Pakistan may be staring at a severe availability of natural gas crisis this winter. Last week Pakistan government’s Petroleum Division informed a National Assembly panel that there was no option “but natural gas rationing in the coming winter in view of the increasing shortage every year”, according to a report in leading Pak English daily Dawn.
Pak government officials have warned that there would be “no gas supply to household consumers for 16 hours,” adding that natural gas was scarce in Pakistan and the coming winter was quite difficult in terms of gas availability and hence could be provided only “three times a day” to domestic consumers for cooking. Consequently, Pakistan is desperately looking for options to import extra liquefied natural gas (LNG) supplies. But it will not be an easy task considering Pakistan is facing a consistent fall in its foreign exchange reserves amid continuing political instability and unavailability of natural gas cargoes in the international energy market as a fallout of the ongoing Russia-Ukraine war, according to The News International, another Pak daily.
According to the Trade Development Authority of Pakistan, 56 per cent of Pakistan’s refined petroleum products are imported from United Arab Emirates, while 34 per cent from Saudi Arabia. With the increase in worldwide demand of the energy products, following the Ukraine war, key gas suppliers like Saudi Arabia and Qatar, are increasing their supply to Europe, irrespective of growing demands of the developing countries. This development has caused deep consternation in Pakistan. As a desperate measure to address the gas crisis, Pakistan has even spoken to Russia about an “energy deal,” that may take years to execute.
Pakistan has less than a 1 per cent share in world gas consumption. Natural gas and imported LNG contribute more than 40 per cent to the country’s current energy mix, including gas resources used in electricity generation. In recent years, the demand for gas has increased rapidly in Pakistan, according to a report by Pakistan Institute of Development Economics.
Domestic political instability in Pakistan has also exacerbated the gas crisis in the country. The current government recently held former planning minister Asad Umar responsible for the last year’s gas crisis in Pakistan, saying the latter had recommended not importing the commodity, and “emphasized that there would be no gas shortage this winter.” The Pakistan petroleum ministry officials have also claimed that the previous Imran Khan’s government had opposed the gas import and failed to contract cheapest available liquefied natural gas (LNG) at the time, which impacted the domestic gas production in Pakistan.
According to Pak media reports, State-run gas utilities in Pakistan, Sui Northern Gas Pipelines Limited (SNGPL) and Sui Southern Gas Company (SSGC), have sought a massive increase in gas prices. The gas companies have filed a petition with Pakistan’s Oil and Gas Regulatory Authority (OGRA), seeking a massive increase in gas prices. SNGPL has asked OGRA to increase the prescribed price by 237 per cent, while SSGC has sought an upward revision by 96.36 per cent. This suggests that the gas demand in Pakistan has already started rising and the shortfall is likely to soar to its highest level in the coming months, according Pak media reports. More worryingly, SSGCL has recently sent gas ‘closure notices’ for over three months in winters to local industries, which the latter rejected saying that gas outages would lead to “massive layoffs and closure of businesses”, according to a report in The News International.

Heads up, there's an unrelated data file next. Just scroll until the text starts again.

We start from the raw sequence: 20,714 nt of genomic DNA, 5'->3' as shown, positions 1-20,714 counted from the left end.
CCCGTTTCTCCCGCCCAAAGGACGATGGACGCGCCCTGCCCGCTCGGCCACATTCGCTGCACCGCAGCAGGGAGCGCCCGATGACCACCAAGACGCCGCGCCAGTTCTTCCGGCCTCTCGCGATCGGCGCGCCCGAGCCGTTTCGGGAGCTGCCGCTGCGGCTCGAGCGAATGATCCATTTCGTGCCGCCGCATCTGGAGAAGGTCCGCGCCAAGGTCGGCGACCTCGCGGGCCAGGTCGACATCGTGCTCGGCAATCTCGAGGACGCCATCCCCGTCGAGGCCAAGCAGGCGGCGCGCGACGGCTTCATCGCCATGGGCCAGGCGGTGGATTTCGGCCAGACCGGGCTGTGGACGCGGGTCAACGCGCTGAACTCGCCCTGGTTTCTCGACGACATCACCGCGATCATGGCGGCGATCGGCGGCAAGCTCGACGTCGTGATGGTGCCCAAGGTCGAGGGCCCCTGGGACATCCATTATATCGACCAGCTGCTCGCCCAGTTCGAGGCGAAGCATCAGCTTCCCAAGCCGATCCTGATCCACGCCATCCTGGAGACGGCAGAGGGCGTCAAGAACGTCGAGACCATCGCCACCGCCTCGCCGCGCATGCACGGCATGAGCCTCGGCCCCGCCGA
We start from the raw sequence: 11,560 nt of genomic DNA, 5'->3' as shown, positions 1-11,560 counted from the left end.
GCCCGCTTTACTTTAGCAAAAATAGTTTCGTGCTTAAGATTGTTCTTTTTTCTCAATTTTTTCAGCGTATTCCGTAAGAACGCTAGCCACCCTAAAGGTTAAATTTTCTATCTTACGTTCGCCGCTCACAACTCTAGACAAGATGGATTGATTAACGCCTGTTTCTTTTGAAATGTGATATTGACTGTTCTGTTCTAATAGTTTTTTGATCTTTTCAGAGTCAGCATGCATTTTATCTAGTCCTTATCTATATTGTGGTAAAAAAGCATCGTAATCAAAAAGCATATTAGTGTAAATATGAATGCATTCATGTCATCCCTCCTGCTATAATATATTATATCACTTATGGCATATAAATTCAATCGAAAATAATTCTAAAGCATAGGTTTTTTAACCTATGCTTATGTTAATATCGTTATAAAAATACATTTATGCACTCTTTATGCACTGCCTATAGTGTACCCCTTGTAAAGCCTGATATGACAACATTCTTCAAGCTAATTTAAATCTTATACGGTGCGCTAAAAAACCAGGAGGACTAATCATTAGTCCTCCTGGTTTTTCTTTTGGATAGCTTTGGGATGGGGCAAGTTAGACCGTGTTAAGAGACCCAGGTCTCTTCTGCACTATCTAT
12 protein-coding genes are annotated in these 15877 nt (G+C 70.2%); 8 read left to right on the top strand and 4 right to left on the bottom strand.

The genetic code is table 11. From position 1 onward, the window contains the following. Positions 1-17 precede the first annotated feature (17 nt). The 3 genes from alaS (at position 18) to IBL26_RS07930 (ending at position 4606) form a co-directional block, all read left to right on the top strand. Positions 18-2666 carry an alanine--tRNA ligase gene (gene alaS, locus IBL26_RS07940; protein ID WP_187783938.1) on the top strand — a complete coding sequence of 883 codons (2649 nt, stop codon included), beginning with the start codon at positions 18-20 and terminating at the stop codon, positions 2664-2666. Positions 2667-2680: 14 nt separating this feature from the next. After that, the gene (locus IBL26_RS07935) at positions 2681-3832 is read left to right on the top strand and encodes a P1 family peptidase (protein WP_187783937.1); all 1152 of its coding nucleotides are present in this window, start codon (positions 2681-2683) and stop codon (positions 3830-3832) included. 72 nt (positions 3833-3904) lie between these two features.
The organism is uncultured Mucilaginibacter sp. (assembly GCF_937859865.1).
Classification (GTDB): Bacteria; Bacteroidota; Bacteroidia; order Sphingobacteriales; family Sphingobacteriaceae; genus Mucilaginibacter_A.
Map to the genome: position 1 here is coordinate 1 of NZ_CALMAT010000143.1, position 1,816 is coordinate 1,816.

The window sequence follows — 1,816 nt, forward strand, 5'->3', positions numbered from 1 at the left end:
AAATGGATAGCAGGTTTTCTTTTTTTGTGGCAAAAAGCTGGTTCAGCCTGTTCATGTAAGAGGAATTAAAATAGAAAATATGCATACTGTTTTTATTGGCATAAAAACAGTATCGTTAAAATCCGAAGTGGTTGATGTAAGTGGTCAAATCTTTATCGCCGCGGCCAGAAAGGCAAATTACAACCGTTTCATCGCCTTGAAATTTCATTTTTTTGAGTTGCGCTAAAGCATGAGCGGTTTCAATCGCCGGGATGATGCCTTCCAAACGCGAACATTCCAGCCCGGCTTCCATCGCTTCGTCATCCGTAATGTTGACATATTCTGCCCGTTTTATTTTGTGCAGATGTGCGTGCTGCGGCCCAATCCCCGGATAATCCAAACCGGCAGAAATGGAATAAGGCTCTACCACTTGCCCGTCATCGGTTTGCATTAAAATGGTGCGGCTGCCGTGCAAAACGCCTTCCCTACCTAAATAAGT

State-owned energy companies have been trying to purchase LNG cargoes for the last one year. But there has not been a success so far, which is unusual and suggests both the extent of the global fuel shortage and the apparent reluctance of energy suppliers to sell to a country in the depths of an economic crisis. As a result, Pakistan is facing imminent energy shortage, frequent blackouts, soaring electricity bills, and inflation hovering over 20 per cent amid pressure from the International Monetary Fund to fulfill its financial terms and conditions.
Pakistan government is reluctant to take the risk of purchasing gas from Iran and Russia, fearing international sanctions, and is now showing desperation to proceed forward with the Turkmenistan-Afghanistan-Pakistan-India Natural Gas Pipeline (TAPI) project to overcome the energy crisis in the country, according to a report in The Tribune, a leading English daily from Pakistan. Pakistan government is reluctant to take the risk of purchasing gas from Iran and Russia, fearing international sanctions, and is now showing desperation to proceed forward with the Turkmenistan-Afghanistan-Pakistan-India Natural Gas Pipeline (TAPI) project to overcome the energy crisis in the country, according to a report in The Tribune, a leading English daily from Pakistan. However, Islamabad’s rhetoric on TAPI is hollow and cannot be taken seriously as it has created deliberate roadblocks in the past to complete the project, claimed experts.
Pakistan’s gas reserves are depleting fast, as demand for fuel is surging while supplies are shrinking due to no discovery of new gas reserves over the past two decades. Backward provinces like Balochistan and Khyber Pakhtunkhwa will bear the brunt.